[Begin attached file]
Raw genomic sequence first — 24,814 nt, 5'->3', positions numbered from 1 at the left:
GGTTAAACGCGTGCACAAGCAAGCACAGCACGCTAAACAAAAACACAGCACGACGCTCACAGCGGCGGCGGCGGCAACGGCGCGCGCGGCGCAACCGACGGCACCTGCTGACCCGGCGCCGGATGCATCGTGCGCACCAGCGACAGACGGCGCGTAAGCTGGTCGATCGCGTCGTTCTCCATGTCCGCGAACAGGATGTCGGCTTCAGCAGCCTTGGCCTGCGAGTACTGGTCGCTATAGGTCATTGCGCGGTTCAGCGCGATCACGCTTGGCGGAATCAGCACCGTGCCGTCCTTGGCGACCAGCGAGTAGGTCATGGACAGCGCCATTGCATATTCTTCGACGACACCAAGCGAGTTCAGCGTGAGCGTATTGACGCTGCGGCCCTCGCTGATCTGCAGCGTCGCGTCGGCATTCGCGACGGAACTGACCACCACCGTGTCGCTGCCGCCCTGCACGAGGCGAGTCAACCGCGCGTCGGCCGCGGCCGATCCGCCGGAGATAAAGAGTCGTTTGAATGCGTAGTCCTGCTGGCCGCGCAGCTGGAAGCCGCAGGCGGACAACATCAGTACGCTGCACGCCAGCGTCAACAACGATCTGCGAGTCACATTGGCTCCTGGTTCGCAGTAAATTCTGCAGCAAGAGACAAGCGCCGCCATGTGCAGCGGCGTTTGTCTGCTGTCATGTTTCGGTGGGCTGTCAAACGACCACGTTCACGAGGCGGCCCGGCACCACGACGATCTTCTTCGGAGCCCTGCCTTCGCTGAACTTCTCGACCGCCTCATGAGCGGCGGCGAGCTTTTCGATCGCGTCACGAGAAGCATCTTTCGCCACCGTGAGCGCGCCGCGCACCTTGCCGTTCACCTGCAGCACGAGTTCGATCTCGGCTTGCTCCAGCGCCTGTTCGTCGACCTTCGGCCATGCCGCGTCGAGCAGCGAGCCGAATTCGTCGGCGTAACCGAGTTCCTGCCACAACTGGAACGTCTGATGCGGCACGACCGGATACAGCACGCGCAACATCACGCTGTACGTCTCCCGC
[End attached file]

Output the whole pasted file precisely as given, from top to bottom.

Raw genomic sequence first — 24,814 nt, 5'->3', positions numbered from 1 at the left:
GGTTAAACGCGTGCACAAGCAAGCACAGCACGCTAAACAAAAACACAGCACGACGCTCACAGCGGCGGCGGCGGCAACGGCGCGCGCGGCGCAACCGACGGCACCTGCTGACCCGGCGCCGGATGCATCGTGCGCACCAGCGACAGACGGCGCGTAAGCTGGTCGATCGCGTCGTTCTCCATGTCCGCGAACAGGATGTCGGCTTCAGCAGCCTTGGCCTGCGAGTACTGGTCGCTATAGGTCATTGCGCGGTTCAGCGCGATCACGCTTGGCGGAATCAGCACCGTGCCGTCCTTGGCGACCAGCGAGTAGGTCATGGACAGCGCCATTGCATATTCTTCGACGACACCAAGCGAGTTCAGCGTGAGCGTATTGACGCTGCGGCCCTCGCTGATCTGCAGCGTCGCGTCGGCATTCGCGACGGAACTGACCACCACCGTGTCGCTGCCGCCCTGCACGAGGCGAGTCAACCGCGCGTCGGCCGCGGCCGATCCGCCGGAGATAAAGAGTCGTTTGAATGCGTAGTCCTGCTGGCCGCGCAGCTGGAAGCCGCAGGCGGACAACATCAGTACGCTGCACGCCAGCGTCAACAACGATCTGCGAGTCACATTGGCTCCTGGTTCGCAGTAAATTCTGCAGCAAGAGACAAGCGCCGCCATGTGCAGCGGCGTTTGTCTGCTGTCATGTTTCGGTGGGCTGTCAAACGACCACGTTCACGAGGCGGCCCGGCACCACGACGATCTTCTTCGGAGCCCTGCCTTCGCTGAACTTCTCGACCGCCTCATGAGCGGCGGCGAGCTTTTCGATCGCGTCACGAGAAGCATCTTTCGCCACCGTGAGCGCGCCGCGCACCTTGCCGTTCACCTGCAGCACGAGTTCGATCTCGGCTTGCTCCAGCGCCTGTTCGTCGACCTTCGGCCATGCCGCGTCGAGCAGCGAGCCGAATTCGTCGGCGTAACCGAGTTCCTGCCACAACTGGAACGTCTGATGCGGCACGACCGGATACAGCACGCGCAACATCACGCTGTACGTCTCCCGC